Buddhism and state formation in nara, Humanities

Buddhism and State Formation in Nara

Geopolitical threats One was Japanese pirates. The other was that even in Korea, there was trend towards unification, and it made the Yamato clan nervous. Yamato clan tried to assert power over other clans.

Fragile Yamato authority Domestic vulnerabilities: tenuous authority of Yamato state vs. autonomy of provincial clans: key benefit of centralized role is taxation. Corruption came when there was not a steady flow of tax revenue.

Soga Clan immigrant group from Korea, emerged in power. Rival was the Mononobe and Nakatomi. Yamato on the sideline deciding who to ally with. Soga: big population and had reliable source of revenue. Adopted Buddhism as its clan kami.

Hata community Descendents of immigrants, refers to Korean immigrants. Very active in maritime commerce: Buddhism came by trade, and people practiced Buddhism secretly.

Shiba Tatto relates to immigrant community of Japan that was already worshipping Japanese deities.

Buddha as clan kami Soga faction adopt the Buddhism as its clan kami: significant move, politically and religiously because of its ties with the immigrant community. Prestige coming from India and China, tradition of centralized rule. Religion had a lot of cultural and social implications; Buddhism: trendy, cosmopolitan, etc. Bandwagon effect: "look hip." Yamato allowed Soga to worship privately, to test its potency and power: pestilence and plague broke out, and Buddhism was pointed finger at - temple was burnt. Soon after, a fire broke out in the palace and emperor fell to illness; Buddhism points finger at anti-Buddhists.

Empress Suiko From Soga, ascended the throne because there was no successor. Appointed her nephew as the emperor, and now we begin to see Soga taking center stage of power, by intermarriage into a Yamato family.

Prince Shotoku (573-621) left institutional legacy in 7th century: implement all centralized bureaucratic structures. Marked embryonic stage of state formation: assert imperial authority through the adoption of Confucianism as state ideology and Buddhism as state religion. Buddhism was also an active force as to how to orgnize society.

         Centralized infrastructure Modeled after China. Organized court ranks, strict

         hierarchy. Adopted the Chinese calendar and Confucian cosmology - relationship

         between heaven and earth. Actively sent students to Korea and China to study

         Buddhism. Set up a national system of highways: facilitated commerce and

         unification. As a way of asserting power, sent a letter to the Sui emperor of China,

         signing, "from the emperor of rising sun to emperor of setting sun."

         Seventeen Article Constitution (604). More of a plea than a decree: moral

         injunction. Shotoku trying to use Confucian ideology as a way to compensate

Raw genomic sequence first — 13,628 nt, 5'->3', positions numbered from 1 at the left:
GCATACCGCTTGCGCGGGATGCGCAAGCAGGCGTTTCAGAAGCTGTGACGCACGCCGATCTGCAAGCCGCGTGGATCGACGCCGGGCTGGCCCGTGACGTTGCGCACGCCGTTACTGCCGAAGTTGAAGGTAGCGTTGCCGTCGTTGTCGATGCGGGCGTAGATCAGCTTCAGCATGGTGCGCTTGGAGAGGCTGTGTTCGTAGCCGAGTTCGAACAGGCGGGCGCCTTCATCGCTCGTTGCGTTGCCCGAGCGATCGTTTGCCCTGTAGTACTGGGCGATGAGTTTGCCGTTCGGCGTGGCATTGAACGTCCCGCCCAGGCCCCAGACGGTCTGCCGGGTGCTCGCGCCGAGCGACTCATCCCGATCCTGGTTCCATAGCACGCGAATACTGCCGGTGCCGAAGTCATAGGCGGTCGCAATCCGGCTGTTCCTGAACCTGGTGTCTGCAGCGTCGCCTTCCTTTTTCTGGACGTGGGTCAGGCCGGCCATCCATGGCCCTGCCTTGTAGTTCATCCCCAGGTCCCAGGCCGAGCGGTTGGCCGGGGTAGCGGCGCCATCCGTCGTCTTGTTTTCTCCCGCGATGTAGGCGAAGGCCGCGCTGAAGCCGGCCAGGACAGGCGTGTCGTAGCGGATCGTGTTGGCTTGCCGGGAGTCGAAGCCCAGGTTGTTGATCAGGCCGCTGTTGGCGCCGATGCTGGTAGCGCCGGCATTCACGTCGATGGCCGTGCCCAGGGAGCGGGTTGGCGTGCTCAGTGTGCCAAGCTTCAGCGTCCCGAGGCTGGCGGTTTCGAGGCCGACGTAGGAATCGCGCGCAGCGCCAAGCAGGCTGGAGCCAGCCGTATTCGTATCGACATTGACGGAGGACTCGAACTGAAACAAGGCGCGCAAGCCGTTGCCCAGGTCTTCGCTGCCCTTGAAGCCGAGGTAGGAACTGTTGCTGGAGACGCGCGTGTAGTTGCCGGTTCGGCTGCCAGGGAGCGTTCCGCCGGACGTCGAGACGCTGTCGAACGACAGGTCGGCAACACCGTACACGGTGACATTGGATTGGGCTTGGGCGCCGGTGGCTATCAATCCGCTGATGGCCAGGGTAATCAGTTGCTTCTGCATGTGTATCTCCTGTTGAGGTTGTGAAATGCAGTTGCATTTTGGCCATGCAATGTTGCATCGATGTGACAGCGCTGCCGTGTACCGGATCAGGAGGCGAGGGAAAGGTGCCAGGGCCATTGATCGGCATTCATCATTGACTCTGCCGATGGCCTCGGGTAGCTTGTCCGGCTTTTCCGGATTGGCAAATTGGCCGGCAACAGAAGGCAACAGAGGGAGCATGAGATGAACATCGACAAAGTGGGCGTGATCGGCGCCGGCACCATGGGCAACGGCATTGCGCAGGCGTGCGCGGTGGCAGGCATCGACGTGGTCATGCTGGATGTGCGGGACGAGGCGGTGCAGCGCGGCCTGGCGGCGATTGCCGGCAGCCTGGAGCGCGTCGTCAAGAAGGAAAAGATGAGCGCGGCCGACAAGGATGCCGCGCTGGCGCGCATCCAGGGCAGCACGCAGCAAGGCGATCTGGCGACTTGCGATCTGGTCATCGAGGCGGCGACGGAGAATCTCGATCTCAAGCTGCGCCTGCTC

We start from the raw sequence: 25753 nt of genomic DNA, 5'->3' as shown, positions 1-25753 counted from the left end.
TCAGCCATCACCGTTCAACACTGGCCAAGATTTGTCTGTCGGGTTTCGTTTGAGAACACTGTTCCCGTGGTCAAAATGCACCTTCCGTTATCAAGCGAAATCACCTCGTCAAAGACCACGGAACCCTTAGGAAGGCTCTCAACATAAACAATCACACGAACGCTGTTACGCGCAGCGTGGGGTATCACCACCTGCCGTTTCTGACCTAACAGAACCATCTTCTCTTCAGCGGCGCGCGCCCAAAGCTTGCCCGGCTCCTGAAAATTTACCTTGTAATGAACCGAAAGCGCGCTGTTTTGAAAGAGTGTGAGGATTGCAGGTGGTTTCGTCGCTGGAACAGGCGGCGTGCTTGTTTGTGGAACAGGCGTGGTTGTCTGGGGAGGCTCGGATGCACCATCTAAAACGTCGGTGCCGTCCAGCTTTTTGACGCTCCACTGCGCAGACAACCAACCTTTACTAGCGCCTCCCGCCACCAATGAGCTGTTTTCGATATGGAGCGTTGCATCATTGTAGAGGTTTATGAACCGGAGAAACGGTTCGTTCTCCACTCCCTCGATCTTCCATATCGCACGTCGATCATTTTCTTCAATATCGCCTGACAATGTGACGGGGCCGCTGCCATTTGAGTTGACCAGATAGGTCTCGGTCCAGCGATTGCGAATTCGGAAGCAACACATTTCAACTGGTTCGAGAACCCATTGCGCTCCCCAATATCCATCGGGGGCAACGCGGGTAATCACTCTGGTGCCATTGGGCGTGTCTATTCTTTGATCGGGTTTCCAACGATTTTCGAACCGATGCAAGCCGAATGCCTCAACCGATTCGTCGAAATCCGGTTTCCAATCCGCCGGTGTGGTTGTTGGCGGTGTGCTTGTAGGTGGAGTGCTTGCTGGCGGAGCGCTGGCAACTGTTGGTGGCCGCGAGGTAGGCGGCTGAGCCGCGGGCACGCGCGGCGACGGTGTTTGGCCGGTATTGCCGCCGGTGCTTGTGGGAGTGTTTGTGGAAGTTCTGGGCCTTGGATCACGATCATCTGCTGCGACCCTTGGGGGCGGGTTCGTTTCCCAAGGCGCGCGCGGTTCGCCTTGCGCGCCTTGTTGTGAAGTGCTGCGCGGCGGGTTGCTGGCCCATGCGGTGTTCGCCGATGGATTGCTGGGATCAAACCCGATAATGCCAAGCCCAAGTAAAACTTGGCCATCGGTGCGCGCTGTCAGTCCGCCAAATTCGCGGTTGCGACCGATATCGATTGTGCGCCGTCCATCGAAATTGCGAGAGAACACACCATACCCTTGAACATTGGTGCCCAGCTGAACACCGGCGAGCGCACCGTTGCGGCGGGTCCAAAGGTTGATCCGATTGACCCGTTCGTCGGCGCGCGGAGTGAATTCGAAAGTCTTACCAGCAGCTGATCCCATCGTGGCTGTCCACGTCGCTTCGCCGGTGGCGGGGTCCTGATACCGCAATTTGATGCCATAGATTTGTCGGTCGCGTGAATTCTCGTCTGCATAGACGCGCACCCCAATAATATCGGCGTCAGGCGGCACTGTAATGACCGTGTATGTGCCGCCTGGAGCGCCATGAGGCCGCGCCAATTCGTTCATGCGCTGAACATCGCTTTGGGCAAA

human propensity of greed, etc. minimize human flaws. Buddhist ethics to

         transform those human flaws.

Capital at Nara (710) Miniature Chang'an. East and Western sectors. Early stages of Japanese state formation: not that much wealth, not as extravagant. Not as big, very rustic. Lacked architectural/technological know-how. Bureaucracy focused more on court matters than on provincial administration. Different from Chinese system of government: China was more reliant on meritocracy, Japan more on birth and marriage alliance.

Principle of Divine Descent Direct descendent from Amaterasu vs. Mandate of Heaven which believes not in that emperor is directly descended from heaven but that they were appointed by heaven. Explains why Japan today has the longest lasting of imperial lineage. Contest for power were behind the scenes. However, emperor were merely ceremonial figueheads.

Temple of Todaiji  (728). Contributed to the formal establishment of state religion. Under Emperor Shomu. Temple of the East realm: immense structure, largest wooden structure. 50 feet bronze statue in the temple. Functioned like "a national cathedral." Built on public funds, from commoners. Believed to provide protection for the people because they had a part in it: stonger sense of connection, source for national identification.

Emperor Shomu is under whom the temple of Todaji was built.

Lochana or Vairocana Buddha Lochana: erected in 743, also known as Daibatsu Buddha. Vairocana: Sanskrit referring to sun-buddha. Cosmic, universal.

Sun-Goddess Shrine at Ise Shomu was careful, and asked permission for the shrine of Amaterasu. Buddhism and Shintoism was well integrated. Amaterasu: shintoist, shrines: Buddhist.

Decree of 741 Every provincial must have a Buddhist temple. Assure protection of state. Todaji: mothership, and a lot of other satellite temples.

Penetration of Buddhist rituals into society The temples played a role to protect the state and the health of emperor through prayer.

Taiho Code of 702 legal, or penal codes and administrative codes as the foundation of the country's legal system until the 15th century. It provided the legal framework for Shoen to emerge.

Appointment of Dokyo

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